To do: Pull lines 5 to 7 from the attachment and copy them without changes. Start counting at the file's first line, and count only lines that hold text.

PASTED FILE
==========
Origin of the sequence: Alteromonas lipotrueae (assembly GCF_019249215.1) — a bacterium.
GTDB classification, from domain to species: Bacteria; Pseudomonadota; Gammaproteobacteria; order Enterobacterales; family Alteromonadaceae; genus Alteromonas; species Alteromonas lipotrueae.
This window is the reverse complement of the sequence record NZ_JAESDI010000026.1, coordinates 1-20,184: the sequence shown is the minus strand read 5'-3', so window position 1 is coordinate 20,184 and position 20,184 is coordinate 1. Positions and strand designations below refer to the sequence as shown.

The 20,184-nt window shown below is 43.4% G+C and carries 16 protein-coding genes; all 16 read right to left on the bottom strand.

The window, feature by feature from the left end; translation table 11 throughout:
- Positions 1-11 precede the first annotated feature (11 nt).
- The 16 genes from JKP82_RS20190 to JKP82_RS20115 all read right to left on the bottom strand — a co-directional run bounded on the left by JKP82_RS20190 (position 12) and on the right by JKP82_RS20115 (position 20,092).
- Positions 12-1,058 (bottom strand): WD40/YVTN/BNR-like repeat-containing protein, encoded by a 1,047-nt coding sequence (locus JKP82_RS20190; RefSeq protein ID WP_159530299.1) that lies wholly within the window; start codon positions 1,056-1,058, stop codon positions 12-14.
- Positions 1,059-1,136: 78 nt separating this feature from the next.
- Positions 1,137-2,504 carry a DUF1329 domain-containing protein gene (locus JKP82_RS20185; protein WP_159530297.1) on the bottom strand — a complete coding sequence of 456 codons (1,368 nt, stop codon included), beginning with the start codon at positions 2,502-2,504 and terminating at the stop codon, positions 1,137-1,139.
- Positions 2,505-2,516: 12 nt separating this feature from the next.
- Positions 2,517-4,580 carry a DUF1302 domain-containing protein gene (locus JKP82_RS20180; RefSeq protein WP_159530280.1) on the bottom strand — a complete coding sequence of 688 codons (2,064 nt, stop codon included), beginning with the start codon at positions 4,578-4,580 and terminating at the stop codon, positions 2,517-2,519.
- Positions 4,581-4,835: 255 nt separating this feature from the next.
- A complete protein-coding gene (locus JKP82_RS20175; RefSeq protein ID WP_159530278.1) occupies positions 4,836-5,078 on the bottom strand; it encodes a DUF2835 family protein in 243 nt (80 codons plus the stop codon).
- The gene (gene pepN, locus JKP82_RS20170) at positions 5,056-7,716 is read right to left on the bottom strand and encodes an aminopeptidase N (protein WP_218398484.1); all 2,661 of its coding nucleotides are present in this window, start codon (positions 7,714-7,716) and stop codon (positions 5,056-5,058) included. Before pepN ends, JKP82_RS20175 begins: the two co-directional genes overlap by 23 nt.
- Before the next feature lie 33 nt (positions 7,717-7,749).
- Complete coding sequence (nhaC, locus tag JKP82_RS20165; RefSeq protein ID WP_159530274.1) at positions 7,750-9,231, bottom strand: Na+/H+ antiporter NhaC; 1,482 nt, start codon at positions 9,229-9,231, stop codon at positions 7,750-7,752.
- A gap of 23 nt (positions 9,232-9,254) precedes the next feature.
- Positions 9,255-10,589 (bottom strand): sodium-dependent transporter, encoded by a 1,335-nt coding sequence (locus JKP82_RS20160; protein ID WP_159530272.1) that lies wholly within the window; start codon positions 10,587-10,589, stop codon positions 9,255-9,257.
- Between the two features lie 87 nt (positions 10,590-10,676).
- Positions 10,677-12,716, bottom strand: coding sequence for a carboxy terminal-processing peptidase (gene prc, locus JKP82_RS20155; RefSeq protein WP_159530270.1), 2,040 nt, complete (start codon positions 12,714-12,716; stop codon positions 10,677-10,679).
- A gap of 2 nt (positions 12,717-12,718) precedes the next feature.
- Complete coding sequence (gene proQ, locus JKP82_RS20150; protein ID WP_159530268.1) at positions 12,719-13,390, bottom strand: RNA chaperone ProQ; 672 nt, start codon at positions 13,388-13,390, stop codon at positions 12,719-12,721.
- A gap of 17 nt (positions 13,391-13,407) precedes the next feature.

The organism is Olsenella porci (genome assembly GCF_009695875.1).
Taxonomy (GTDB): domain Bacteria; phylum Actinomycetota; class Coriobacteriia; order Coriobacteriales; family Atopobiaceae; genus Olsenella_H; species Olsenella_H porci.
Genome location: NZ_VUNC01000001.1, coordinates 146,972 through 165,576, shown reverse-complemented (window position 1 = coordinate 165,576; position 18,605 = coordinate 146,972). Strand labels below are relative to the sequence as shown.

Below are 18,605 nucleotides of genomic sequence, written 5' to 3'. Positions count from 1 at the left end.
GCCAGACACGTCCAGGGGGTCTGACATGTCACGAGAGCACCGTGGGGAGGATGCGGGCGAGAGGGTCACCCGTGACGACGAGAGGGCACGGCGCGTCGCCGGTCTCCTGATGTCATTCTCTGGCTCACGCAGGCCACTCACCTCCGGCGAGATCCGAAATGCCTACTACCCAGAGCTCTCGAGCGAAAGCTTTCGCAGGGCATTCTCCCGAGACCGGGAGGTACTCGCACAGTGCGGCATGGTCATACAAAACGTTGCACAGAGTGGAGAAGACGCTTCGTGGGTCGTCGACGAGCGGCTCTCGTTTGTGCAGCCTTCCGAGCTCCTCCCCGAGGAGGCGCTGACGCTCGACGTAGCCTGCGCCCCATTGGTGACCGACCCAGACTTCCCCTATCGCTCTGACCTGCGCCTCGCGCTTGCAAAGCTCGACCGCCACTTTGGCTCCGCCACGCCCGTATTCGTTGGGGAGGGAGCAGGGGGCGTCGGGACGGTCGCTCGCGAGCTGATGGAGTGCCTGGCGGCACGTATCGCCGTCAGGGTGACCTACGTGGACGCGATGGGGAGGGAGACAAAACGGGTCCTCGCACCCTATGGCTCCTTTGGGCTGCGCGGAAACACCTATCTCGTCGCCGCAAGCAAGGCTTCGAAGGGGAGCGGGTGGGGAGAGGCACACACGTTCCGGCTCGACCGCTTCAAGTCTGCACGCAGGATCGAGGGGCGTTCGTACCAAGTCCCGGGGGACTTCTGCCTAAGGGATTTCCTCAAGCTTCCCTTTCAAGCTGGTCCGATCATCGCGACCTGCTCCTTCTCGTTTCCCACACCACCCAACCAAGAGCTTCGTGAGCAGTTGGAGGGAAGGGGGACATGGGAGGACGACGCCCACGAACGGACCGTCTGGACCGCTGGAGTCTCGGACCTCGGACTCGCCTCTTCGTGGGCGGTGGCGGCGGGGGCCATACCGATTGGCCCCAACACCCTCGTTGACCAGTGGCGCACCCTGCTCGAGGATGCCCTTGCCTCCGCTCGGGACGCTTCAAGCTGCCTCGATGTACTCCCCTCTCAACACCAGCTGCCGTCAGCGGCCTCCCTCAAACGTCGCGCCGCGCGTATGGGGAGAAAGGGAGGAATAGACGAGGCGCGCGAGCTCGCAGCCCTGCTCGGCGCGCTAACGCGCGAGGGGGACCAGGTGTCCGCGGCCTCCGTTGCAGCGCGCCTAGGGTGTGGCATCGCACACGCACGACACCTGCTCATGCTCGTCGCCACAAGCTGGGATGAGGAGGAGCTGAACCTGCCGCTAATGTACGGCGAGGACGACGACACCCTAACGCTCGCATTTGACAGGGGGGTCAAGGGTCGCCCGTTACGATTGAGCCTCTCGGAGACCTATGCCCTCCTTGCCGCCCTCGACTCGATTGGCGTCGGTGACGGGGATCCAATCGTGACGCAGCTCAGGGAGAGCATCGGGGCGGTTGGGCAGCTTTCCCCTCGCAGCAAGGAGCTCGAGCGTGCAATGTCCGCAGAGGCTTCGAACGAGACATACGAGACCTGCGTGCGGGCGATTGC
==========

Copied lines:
The window, feature by feature from the left end; translation table 11 throughout:
- Positions 1-11 precede the first annotated feature (11 nt).
- The 16 genes from JKP82_RS20190 to JKP82_RS20115 all read right to left on the bottom strand — a co-directional run bounded on the left by JKP82_RS20190 (position 12) and on the right by JKP82_RS20115 (position 20,092).